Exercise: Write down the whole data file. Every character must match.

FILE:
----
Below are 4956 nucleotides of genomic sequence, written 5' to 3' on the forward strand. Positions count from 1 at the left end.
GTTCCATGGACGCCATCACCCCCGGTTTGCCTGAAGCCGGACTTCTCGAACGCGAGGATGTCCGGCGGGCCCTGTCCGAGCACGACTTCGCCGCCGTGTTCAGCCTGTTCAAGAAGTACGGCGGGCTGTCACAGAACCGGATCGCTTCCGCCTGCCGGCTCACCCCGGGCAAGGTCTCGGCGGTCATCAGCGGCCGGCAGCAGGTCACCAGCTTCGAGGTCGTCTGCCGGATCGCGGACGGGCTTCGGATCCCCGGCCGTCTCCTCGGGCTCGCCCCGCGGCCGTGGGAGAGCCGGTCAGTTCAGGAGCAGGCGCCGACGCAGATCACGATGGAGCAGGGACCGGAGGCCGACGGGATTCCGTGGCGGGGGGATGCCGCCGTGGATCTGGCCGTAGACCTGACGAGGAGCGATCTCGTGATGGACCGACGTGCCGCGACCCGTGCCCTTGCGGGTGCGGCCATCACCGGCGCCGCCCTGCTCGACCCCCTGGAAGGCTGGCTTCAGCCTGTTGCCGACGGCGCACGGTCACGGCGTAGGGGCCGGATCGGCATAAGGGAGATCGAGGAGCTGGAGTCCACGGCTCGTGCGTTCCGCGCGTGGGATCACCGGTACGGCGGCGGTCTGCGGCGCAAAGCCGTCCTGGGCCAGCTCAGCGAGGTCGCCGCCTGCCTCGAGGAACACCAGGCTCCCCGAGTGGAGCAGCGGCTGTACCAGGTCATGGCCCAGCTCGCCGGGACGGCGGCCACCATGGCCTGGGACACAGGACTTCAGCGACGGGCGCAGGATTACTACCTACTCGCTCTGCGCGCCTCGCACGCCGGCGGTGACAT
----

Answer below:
Below are 4956 nucleotides of genomic sequence, written 5' to 3' on the forward strand. Positions count from 1 at the left end.
GTTCCATGGACGCCATCACCCCCGGTTTGCCTGAAGCCGGACTTCTCGAACGCGAGGATGTCCGGCGGGCCCTGTCCGAGCACGACTTCGCCGCCGTGTTCAGCCTGTTCAAGAAGTACGGCGGGCTGTCACAGAACCGGATCGCTTCCGCCTGCCGGCTCACCCCGGGCAAGGTCTCGGCGGTCATCAGCGGCCGGCAGCAGGTCACCAGCTTCGAGGTCGTCTGCCGGATCGCGGACGGGCTTCGGATCCCCGGCCGTCTCCTCGGGCTCGCCCCGCGGCCGTGGGAGAGCCGGTCAGTTCAGGAGCAGGCGCCGACGCAGATCACGATGGAGCAGGGACCGGAGGCCGACGGGATTCCGTGGCGGGGGGATGCCGCCGTGGATCTGGCCGTAGACCTGACGAGGAGCGATCTCGTGATGGACCGACGTGCCGCGACCCGTGCCCTTGCGGGTGCGGCCATCACCGGCGCCGCCCTGCTCGACCCCCTGGAAGGCTGGCTTCAGCCTGTTGCCGACGGCGCACGGTCACGGCGTAGGGGCCGGATCGGCATAAGGGAGATCGAGGAGCTGGAGTCCACGGCTCGTGCGTTCCGCGCGTGGGATCACCGGTACGGCGGCGGTCTGCGGCGCAAAGCCGTCCTGGGCCAGCTCAGCGAGGTCGCCGCCTGCCTCGAGGAACACCAGGCTCCCCGAGTGGAGCAGCGGCTGTACCAGGTCATGGCCCAGCTCGCCGGGACGGCGGCCACCATGGCCTGGGACACAGGACTTCAGCGACGGGCGCAGGATTACTACCTACTCGCTCTGCGCGCCTCGCACGCCGGCGGTGACAT